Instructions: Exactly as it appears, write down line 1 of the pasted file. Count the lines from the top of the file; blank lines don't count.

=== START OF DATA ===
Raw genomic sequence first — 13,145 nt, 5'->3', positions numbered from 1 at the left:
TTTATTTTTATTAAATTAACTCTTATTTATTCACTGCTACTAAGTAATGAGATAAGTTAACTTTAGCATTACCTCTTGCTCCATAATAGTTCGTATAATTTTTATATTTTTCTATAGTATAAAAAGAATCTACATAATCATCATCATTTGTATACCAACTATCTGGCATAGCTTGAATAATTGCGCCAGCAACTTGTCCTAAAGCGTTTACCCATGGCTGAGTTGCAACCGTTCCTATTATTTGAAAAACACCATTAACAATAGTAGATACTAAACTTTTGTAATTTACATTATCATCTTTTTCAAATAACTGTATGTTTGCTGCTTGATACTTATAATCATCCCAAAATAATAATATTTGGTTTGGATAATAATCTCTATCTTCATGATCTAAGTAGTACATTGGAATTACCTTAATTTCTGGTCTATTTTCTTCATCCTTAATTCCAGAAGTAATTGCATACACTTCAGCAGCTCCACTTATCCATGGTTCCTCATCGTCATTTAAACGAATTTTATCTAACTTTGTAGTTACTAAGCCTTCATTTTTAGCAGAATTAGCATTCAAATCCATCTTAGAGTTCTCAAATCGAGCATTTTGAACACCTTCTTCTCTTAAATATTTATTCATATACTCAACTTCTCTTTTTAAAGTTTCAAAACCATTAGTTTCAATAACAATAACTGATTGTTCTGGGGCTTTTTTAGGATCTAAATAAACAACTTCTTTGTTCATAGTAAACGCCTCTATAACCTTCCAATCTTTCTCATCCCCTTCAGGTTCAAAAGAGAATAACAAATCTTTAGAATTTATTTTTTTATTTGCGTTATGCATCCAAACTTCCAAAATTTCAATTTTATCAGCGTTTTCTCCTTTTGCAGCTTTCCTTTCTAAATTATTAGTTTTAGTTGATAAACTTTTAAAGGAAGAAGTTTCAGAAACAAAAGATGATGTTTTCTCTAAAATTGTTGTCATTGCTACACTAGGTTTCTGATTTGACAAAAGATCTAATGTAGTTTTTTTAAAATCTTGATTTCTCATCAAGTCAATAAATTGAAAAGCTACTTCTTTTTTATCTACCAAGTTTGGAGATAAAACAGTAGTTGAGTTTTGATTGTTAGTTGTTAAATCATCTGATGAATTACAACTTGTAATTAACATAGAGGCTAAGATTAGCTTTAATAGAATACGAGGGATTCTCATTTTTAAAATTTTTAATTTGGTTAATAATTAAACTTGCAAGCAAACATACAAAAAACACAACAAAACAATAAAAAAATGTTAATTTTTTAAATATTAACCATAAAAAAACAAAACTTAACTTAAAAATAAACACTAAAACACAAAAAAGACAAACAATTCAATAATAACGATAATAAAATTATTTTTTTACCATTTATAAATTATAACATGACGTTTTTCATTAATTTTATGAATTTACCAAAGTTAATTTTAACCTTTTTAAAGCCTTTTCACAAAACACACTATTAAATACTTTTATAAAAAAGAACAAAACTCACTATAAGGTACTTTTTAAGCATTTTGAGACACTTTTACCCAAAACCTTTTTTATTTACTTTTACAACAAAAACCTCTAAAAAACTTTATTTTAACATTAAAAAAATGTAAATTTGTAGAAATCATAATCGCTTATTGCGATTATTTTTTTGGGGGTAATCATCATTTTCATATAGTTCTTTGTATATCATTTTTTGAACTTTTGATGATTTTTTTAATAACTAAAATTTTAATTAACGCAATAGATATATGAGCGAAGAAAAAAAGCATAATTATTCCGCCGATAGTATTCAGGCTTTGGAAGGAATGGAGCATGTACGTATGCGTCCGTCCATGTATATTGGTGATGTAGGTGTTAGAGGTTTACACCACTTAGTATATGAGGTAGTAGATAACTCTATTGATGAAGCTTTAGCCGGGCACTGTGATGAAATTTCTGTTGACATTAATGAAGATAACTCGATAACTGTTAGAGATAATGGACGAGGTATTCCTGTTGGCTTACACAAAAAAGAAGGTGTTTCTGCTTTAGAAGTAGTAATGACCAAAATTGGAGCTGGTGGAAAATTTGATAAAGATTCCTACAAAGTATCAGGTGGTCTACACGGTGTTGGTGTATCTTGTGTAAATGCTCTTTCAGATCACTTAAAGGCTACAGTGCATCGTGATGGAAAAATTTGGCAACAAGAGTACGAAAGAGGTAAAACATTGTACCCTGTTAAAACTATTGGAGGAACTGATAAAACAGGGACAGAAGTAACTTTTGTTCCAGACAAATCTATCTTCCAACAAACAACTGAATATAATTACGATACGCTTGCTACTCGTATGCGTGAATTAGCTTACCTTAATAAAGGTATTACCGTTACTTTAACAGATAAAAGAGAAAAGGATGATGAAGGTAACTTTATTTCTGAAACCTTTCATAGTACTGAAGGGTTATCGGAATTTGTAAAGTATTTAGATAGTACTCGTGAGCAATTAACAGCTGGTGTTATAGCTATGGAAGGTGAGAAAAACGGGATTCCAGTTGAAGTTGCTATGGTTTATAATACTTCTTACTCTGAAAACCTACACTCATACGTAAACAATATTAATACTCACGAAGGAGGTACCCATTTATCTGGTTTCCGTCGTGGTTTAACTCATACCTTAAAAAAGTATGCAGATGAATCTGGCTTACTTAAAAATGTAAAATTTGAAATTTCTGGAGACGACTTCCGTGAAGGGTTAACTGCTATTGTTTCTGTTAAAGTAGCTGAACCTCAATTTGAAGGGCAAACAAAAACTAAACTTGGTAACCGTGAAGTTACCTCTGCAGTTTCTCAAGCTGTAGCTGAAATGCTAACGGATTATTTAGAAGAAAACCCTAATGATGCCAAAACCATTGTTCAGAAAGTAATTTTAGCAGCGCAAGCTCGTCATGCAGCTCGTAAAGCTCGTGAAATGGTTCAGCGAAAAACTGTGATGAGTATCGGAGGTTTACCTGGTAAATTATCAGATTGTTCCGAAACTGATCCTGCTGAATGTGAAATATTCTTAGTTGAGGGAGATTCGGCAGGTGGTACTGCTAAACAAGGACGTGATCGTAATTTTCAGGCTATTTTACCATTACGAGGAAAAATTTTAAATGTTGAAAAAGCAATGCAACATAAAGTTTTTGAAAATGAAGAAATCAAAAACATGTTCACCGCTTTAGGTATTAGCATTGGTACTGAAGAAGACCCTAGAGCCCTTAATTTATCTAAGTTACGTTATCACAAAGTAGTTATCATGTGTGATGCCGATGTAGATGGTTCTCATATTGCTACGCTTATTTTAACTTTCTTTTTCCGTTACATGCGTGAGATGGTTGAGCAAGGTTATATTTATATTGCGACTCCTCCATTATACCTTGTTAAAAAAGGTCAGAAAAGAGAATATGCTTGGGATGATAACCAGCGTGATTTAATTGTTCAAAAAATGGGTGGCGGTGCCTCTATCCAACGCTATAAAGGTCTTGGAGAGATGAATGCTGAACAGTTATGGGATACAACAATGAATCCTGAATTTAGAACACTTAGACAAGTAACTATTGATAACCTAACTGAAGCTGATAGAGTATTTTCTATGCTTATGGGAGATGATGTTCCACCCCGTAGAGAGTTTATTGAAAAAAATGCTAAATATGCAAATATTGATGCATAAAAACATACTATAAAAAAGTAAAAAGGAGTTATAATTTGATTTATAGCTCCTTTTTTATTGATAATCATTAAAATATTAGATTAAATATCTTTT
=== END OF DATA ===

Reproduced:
Raw genomic sequence first — 13,145 nt, 5'->3', positions numbered from 1 at the left: